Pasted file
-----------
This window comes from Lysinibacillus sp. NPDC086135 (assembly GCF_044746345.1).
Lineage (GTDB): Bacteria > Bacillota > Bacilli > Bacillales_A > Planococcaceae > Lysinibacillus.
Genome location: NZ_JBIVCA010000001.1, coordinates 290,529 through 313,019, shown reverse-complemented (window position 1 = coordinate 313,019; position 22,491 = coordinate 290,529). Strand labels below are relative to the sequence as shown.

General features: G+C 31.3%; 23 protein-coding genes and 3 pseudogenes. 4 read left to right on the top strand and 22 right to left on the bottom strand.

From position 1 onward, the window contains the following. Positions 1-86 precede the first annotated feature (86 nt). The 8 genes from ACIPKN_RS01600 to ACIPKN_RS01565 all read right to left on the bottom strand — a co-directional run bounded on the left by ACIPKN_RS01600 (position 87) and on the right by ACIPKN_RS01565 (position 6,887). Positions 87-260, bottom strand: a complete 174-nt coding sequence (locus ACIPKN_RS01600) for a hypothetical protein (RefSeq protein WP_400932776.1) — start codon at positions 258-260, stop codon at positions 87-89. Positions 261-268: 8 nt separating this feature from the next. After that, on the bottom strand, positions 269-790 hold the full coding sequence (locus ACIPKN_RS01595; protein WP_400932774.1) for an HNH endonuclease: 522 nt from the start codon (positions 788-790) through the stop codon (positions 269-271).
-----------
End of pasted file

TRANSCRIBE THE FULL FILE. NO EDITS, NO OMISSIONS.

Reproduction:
This window comes from Lysinibacillus sp. NPDC086135 (assembly GCF_044746345.1).
Lineage (GTDB): Bacteria > Bacillota > Bacilli > Bacillales_A > Planococcaceae > Lysinibacillus.
Genome location: NZ_JBIVCA010000001.1, coordinates 290,529 through 313,019, shown reverse-complemented (window position 1 = coordinate 313,019; position 22,491 = coordinate 290,529). Strand labels below are relative to the sequence as shown.

General features: G+C 31.3%; 23 protein-coding genes and 3 pseudogenes. 4 read left to right on the top strand and 22 right to left on the bottom strand.

From position 1 onward, the window contains the following. Positions 1-86 precede the first annotated feature (86 nt). The 8 genes from ACIPKN_RS01600 to ACIPKN_RS01565 all read right to left on the bottom strand — a co-directional run bounded on the left by ACIPKN_RS01600 (position 87) and on the right by ACIPKN_RS01565 (position 6,887). Positions 87-260, bottom strand: a complete 174-nt coding sequence (locus ACIPKN_RS01600) for a hypothetical protein (RefSeq protein WP_400932776.1) — start codon at positions 258-260, stop codon at positions 87-89. Positions 261-268: 8 nt separating this feature from the next. After that, on the bottom strand, positions 269-790 hold the full coding sequence (locus ACIPKN_RS01595; protein WP_400932774.1) for an HNH endonuclease: 522 nt from the start codon (positions 788-790) through the stop codon (positions 269-271).